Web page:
It’s time to adjust that helmet for new adventures when your little one can swing her leg over a tricycle, at around age two. “At two, they can physically fit on the tricycle, but their legs aren’t usually long enough to push them all the way,” says Martinen. When shopping around, he encourages parents to avoid trikes with push handles attached on the back. “It’ll make them lazy from a very early age,” he says. “You have to encourage them to use their bodies because that’s the point.”
It’s also smart to look for a tricycle with a wide footprint so the wheels aren’t too close together, which makes it prone for tipping. And before your little one hits the streets, make sure it gets a seasonal tune up to ensure no broken wheels or handles are in their future.
I want to ride my bicycle
The tricycle stage can be short-lived, with some children ready to try their legs on a two-wheeler by age 3 ½ to 4 years. If you suspect your child is ready, you might want to invest in a “run bike” first, suggests Chris Cousineau, assistant manager of Sweet Pete’s Bike Shop in Toronto. “It’s a bike with no pedals, so they just ride it Flintstone-style running it with their feet,” says Cousineau. “It helps them learn to balance on a bike.”
Once your child’s mastered that, it’s time to tackle a 16-inch wheel bike with training wheels (kept purposely wobbly to improve balance). While children’s bikes, which range from $180–$400, are also available with smaller 12- or 14-inch wheels, most store owners recommend moving right to the 16-inch. “With those sizes of bikes, they’re problematic because you sometimes can’t get spare tires for them,” says Cousineau. “A 12-inch wheel is so small and for the price and the time period they’ll be in it, we can usually fit to a 16-inch.”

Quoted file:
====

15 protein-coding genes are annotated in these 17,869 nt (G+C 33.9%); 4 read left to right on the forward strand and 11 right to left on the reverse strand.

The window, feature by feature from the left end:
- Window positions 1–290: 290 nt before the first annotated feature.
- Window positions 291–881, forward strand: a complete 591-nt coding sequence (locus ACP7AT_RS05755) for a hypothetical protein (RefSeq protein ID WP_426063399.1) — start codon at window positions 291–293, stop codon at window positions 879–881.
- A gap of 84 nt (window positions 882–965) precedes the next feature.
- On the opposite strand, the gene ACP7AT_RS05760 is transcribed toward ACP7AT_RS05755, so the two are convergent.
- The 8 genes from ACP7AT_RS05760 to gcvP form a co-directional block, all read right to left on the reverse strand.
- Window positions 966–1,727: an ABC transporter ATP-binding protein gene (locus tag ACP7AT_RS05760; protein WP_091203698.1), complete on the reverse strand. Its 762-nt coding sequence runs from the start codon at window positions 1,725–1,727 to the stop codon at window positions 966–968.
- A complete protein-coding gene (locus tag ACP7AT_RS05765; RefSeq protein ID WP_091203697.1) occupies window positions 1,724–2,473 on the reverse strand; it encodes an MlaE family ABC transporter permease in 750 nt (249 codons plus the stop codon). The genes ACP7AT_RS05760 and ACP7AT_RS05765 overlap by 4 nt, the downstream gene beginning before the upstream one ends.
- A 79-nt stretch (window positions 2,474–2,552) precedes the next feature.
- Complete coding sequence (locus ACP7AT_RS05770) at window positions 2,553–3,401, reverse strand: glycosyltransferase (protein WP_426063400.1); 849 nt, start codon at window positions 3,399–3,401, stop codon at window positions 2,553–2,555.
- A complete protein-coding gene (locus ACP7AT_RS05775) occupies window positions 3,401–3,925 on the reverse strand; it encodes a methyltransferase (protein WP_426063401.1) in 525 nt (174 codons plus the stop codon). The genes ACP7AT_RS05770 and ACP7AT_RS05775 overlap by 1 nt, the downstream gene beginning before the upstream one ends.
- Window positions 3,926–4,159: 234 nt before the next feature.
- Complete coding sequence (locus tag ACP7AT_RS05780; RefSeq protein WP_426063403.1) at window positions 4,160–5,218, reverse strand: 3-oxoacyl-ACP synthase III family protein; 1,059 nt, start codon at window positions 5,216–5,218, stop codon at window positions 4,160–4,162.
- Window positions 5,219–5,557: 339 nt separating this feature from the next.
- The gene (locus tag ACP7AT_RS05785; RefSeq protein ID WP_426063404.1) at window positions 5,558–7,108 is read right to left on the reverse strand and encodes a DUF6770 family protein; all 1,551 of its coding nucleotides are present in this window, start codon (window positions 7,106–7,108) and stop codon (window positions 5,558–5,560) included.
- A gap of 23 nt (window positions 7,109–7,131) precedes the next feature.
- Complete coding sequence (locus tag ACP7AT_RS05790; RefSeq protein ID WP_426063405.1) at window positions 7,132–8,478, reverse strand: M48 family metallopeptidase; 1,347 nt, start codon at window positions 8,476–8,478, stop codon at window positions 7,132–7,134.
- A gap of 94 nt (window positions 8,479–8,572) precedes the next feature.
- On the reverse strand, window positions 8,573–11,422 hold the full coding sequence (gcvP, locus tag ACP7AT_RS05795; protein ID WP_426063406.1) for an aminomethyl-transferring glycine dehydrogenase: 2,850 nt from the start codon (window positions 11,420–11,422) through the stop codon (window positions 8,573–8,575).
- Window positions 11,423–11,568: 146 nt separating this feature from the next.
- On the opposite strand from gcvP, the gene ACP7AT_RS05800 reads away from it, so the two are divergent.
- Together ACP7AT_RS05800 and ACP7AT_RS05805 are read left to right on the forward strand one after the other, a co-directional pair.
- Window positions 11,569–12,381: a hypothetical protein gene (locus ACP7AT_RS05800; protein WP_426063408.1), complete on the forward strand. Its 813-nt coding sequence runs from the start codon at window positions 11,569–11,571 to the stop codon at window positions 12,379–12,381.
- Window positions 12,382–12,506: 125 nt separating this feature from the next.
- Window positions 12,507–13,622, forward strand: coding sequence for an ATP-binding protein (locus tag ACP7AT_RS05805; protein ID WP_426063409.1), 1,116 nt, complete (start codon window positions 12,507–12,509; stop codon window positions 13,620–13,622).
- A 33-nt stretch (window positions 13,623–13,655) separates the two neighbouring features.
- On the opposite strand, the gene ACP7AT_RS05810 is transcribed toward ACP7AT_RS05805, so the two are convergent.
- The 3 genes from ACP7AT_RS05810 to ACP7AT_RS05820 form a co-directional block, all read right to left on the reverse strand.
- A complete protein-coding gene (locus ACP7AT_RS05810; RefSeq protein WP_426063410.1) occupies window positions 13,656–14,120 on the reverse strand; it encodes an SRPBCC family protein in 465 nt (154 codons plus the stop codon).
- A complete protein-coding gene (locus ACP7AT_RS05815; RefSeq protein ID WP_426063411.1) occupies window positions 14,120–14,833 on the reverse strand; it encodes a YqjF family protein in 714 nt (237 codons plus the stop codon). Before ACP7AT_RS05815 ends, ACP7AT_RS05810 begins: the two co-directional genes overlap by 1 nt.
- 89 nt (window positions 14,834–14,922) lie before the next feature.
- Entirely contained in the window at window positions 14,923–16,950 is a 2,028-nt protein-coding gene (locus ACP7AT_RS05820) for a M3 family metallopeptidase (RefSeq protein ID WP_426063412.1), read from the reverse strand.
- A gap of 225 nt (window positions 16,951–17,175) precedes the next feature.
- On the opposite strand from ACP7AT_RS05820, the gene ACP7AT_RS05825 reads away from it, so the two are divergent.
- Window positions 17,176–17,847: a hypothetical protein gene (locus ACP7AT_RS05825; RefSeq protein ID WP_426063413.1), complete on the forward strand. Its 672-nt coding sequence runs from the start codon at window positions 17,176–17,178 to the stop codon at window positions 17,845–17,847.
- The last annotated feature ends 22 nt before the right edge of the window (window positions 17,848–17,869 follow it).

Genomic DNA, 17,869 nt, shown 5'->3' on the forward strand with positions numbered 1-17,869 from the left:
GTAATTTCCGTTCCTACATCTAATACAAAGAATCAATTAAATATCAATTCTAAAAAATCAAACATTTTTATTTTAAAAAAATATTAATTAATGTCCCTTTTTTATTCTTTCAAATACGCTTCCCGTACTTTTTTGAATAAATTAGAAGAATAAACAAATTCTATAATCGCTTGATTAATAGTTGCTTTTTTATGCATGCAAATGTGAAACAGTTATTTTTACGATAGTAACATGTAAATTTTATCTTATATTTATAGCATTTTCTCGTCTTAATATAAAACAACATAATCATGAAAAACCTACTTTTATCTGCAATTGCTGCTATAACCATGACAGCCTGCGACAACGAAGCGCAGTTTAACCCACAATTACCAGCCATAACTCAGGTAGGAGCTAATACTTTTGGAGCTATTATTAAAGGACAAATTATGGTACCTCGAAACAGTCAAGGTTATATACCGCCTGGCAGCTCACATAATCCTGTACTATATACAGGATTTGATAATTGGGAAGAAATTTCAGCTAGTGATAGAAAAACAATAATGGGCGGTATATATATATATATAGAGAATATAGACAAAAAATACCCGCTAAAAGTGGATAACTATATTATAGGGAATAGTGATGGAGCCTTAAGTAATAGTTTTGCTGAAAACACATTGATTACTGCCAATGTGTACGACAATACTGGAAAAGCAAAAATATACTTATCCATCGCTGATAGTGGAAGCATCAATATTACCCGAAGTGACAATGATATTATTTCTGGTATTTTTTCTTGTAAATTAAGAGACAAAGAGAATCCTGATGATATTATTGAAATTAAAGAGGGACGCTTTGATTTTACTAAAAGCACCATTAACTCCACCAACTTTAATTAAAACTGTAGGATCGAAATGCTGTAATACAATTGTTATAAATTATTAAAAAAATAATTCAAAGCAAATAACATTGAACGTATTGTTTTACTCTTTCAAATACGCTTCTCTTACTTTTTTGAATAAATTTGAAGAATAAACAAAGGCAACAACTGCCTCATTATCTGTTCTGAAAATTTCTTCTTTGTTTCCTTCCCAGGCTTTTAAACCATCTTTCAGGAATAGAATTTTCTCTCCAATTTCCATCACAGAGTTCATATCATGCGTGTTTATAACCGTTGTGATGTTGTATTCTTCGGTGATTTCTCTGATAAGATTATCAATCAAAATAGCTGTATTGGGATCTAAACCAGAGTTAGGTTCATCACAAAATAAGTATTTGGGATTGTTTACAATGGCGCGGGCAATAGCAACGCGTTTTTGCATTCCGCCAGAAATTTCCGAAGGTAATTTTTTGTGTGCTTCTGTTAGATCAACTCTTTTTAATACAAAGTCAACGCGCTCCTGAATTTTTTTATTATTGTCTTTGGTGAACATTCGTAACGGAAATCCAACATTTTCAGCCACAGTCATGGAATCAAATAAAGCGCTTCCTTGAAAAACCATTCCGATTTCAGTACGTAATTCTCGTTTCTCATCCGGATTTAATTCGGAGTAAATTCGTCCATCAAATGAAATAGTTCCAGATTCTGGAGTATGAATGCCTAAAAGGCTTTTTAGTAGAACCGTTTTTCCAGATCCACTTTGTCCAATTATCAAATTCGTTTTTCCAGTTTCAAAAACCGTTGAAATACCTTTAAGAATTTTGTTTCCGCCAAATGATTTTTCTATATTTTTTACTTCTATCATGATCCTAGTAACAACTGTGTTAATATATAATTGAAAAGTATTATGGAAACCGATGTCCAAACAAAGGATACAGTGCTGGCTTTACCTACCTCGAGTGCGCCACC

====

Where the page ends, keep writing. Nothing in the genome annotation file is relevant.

And if you’re buying the bike as a birthday surprise — which many store owners discourage because they prefer to fit a bike to a child’s size — Martinen suggests sizing the bike with a pair of your child’s pants. “If the cuff of their pants is touching the ground and clears the body length, that’s perfect,” he says.
But where should you let them learn to ride that bike? If you’re nervous about city traffic or you’re trying to teach them to pedal without training wheels, Martinen suggests heading to a schoolyard or a soccer field to practice. “Tell them they’ll fall over and encourage them to understand that falling over is a part of learning,” he says.
Ride, Sally, ride
Heading out of town with your bikes? Then you’ll likely want to invest in a bicycle carrier. A rear-mounted one can be easily installed and removed or shifted to another car and is the least expensive way to go for $80 to $120. Know that there is a small risk of scratching your car’s paint job when mounting a rack. “If you put your rack on the ground and then pick it up and don’t clean the pads off with your hand before you stick them on your car, you might pick up debris,” says Martinen.
A roof rack is considered the most secure and stable and can cost anywhere from $60 to almost $300. What kind you get depends not only on what type of car you have, but what’s in place trunk and roof wise, such as spoilers, spare tires and existing crossbars. Ask your local bike store to help figure out what’s best for you — or check out yakima.com or thuleracks.com, two rack manufacturer sites with lots of helpful information.
Tip “Buying bike equipment is absolutely you get what you pay for,” says Ralph Armstrong from Trek Bicycle Store. “With a low-quality bike, it might have lot of plastic parts and you can’t get replacement parts. And you might not get somebody to fix it or order you a new part.”
I Want to Be Free
If you’re worried about riding busy city streets with precious cargo, try quieter side streets first. Local bike stores offer free city maps with marked streets and trails, or you can find a list of bicycle-friendly streets on most city websites, such as toronto.ca/cycling/map.